How and why do you urinate?

Urine is the body's way of eliminating fluid waste products. Urine contains waste or excess materials and toxic substances. Urine's main content is water. In fact 95 per cent of the urine excreted is water. The other major and common constituents are sodium - 0.4 per cent, ammonia - 0.05 per cent, phosphates - 0.6 per cent, urea - 2 per cent, sulfate - 0.2 per cent and creatine, urobilinogen, casts, in minute quantities. Normally, only water soluble substances are excreted in the urine.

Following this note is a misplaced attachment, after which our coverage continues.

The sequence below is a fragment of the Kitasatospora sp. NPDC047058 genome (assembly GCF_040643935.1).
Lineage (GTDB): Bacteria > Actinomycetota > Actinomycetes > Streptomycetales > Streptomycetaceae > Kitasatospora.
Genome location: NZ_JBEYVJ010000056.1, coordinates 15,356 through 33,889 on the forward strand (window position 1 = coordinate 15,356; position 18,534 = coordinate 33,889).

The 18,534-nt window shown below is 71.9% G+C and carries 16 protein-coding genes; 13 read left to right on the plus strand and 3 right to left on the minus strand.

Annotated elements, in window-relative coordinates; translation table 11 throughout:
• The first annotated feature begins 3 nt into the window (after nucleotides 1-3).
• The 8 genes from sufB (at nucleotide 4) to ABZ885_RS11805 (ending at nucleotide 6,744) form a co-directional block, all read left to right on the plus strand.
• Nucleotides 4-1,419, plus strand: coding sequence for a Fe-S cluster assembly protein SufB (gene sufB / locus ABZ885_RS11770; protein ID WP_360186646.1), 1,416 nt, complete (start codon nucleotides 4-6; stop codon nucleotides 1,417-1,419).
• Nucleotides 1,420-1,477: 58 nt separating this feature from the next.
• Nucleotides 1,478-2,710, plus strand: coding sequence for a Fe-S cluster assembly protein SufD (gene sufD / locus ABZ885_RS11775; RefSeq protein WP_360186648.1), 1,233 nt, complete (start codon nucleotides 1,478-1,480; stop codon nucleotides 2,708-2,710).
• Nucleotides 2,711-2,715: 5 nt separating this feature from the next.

Urine is produced by the kidneys as a process of cleaning the blood and excreting the unwanted soluble waste products from the body. The kidneys filter out the waste products such as toxins, excess water and mineral salts from the bloodstream. They filter, clean and purify about 150-180 liters of blood and recycles it daily. The urine formed in the kidney is drained by ureter into the bladder for storage. The urethra brings out the urine from the bladder, when time and place permit thus you get the "urge" to pee.